CEO pay in Ireland on the rise, economy to grow by 5.7%, and a rural broadband option
Business Today: the best news, analysis and comment from ‘The Irish Times’ business desk
The biggest percentage gainer was former Paddy Power Betfair chief executive Breon Corcoran whose remuneration package rose 105.7 per cent. In the year he left the betting company Mr Corcoran, now the chairman of Bank of Ireland, received €3.2 million
The bossesof Ireland’s top 20 companies earned, on average, 33 times more than their staff and secured pay increases twice as large as their employees, research by The Irish Times has found. And that’s despite the fact that two of the best paid executives took pay cuts in their most recent accounting period.
Strong economic growth is forecast for this year and next despite external threats such as Brexit. But there is no room for complacency, Ibec has said.The business group projects GDP growth of 5.7 per cent for 2018 and 4.3 per cent for next year. Separately, a new survey by AIB shows that despite 70 per cent of businesses in the Republic expecting Brexit to have a negative economic impact, just six per cent have a plan in place to deal with it.
FleetConnect, the firm which operates WiFi on buses and trains across the State, plans to capitalise on the Government’s faltering broadband process by offering a new mobile broadband product to rural households and businesses. The company has already signed up around 3,000 customers and believes it can extend this to 50,000 customers in a short space of time.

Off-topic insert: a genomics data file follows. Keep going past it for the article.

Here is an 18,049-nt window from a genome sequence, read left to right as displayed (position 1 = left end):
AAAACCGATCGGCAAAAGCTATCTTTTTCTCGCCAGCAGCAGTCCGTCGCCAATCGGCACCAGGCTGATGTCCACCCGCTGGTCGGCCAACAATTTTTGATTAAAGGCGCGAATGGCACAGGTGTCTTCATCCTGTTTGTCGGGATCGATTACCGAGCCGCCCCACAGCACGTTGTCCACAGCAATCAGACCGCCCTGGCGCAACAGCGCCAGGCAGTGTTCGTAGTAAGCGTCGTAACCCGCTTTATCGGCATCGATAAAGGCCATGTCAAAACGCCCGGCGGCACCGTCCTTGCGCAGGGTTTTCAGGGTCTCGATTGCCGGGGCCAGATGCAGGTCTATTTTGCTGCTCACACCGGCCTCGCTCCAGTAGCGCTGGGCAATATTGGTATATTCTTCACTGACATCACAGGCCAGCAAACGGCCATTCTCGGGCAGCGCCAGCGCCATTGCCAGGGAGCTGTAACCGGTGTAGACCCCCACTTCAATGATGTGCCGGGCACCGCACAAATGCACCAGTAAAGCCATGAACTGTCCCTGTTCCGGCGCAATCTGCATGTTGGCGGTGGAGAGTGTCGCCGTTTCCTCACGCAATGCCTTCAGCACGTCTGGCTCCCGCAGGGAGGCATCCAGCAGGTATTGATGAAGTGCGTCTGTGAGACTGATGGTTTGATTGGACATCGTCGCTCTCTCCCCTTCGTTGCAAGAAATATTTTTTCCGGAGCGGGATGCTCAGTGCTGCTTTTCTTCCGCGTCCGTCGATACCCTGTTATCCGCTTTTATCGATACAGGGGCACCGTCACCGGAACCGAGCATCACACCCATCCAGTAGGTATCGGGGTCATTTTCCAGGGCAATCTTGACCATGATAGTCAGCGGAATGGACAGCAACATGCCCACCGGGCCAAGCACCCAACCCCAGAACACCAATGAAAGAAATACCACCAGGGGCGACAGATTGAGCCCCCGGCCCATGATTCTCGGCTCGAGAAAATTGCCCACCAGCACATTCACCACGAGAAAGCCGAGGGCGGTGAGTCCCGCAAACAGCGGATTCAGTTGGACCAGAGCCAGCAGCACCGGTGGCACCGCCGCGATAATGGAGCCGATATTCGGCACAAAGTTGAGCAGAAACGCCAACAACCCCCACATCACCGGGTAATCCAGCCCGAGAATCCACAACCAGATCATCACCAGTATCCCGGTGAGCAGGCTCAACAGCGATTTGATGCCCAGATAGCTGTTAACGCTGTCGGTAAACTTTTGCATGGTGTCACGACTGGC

Turkey’s president Recep Tayyip Erdogan would have been disappointed to visit Apple’s Store at the Akasya Mall last Thursday. Despite his call for a boycott of US electronics in a spat with Washington, the store waas jammed with customers, Stephen Starr reports. However, he writes. while the uncertainty that’s surrounded Turkey’s economy in recent weeks may lift in the short term “it is not going to go away”.
How much is enough? It’s a question we need to ask ourselves and teach our children, argues Chris Johns. In an insightful column he writes: “We pay a lot of lip service to work-life balance, non-monetary goals and then go ape if our offspring show any signs of pursuing those kinds of objectives.”
Finally, in light of the publicity surrounding the dismissal of Apprentice contestant-turned-White House aide Omarosa Manigault Newman, Pilita Clark writes that sacking staff is difficult, but we should be adult about it. “There are many ways to fire people but it always helps to be upfront and honest.”